Osteoclast resorption of beta-tricalcium phosphate controlled by surface architecture.

PMID 24927681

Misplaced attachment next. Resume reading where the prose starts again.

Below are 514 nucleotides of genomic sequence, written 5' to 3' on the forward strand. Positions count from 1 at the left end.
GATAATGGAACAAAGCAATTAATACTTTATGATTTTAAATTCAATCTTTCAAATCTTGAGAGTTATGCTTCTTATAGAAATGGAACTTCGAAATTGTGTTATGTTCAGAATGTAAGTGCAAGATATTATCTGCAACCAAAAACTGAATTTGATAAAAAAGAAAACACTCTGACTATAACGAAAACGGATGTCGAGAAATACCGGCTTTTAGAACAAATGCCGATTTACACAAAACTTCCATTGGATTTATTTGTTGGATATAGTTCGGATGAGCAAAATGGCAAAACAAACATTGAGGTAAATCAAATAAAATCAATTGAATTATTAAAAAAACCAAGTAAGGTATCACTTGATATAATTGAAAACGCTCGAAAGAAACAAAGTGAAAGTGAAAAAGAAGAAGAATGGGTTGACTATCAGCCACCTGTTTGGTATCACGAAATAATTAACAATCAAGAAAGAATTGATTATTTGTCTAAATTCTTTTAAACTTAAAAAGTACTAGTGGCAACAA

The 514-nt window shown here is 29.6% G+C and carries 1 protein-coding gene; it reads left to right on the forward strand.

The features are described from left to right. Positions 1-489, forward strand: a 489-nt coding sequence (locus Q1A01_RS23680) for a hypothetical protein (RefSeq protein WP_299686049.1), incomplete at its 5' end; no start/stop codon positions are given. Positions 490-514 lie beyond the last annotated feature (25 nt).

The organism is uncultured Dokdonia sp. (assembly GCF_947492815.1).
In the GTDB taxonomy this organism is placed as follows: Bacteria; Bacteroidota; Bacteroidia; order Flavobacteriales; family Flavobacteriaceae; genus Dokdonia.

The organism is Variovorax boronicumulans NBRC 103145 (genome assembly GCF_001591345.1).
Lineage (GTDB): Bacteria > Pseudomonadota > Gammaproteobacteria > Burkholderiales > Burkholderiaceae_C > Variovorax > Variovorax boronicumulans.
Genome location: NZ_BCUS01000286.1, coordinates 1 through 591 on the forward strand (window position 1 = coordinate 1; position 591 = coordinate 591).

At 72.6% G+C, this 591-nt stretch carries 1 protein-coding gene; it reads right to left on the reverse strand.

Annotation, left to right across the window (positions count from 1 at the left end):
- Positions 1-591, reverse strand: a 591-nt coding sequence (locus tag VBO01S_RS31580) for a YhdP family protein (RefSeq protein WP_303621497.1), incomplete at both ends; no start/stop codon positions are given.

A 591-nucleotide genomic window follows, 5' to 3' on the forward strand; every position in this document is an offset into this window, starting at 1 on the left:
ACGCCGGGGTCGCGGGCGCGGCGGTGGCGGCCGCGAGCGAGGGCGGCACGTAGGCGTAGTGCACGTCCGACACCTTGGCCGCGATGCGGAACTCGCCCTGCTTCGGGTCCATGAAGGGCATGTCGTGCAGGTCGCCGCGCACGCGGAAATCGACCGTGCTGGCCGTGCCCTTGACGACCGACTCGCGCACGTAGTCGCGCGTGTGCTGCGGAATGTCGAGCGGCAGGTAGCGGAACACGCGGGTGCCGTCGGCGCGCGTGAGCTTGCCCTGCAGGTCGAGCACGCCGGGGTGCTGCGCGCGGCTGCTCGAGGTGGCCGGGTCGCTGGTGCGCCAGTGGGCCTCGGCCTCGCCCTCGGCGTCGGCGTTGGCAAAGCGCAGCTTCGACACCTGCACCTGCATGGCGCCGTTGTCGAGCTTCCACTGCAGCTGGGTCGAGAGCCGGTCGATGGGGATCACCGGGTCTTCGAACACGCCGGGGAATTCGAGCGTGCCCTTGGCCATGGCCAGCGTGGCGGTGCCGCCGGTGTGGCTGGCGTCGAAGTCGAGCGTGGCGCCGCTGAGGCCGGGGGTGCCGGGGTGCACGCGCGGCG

A resorbable bone graft substitute should mimic native bone in its capacity to support bone formation and be remodeled by osteoclasts (OCl) or other multinucleated cells such as foreign body giant cells (FBGC). We hypothesize that by changing the scale of surface architecture of beta-tricalcium phosphate (TCP), cellular resorption can be influenced. CD14(+) monocyte precursors were isolated from human peripheral blood (n = 4 independent donors) and differentiated into OCl or FBGC on the surface of TCP discs comprising either submicron- or micron-scale surface topographical features (TCPs and TCPb, respectively). On submicrostructured TCPs, OCl survived, fused, differentiated, and extensively resorbed the substrate; however, on microstructured TCPb, OCl survival, TRAP activation, and fusion were attenuated. Importantly, no resorption was observed on microstructured TCPb. By confocal microscopy, OCl formed on TCPs contained numerous actin rings allowing for resorption, but not on TCPb. In comparison, FBGC could not resorb either TCP material, suggesting that osteoclast-specific machinery is necessary to resorb TCP. By tuning surface architecture, it appears possible to control osteoclast resorption of calcium phosphate. This approach presents a useful strategy in the design of resorbable bone graft substitutes.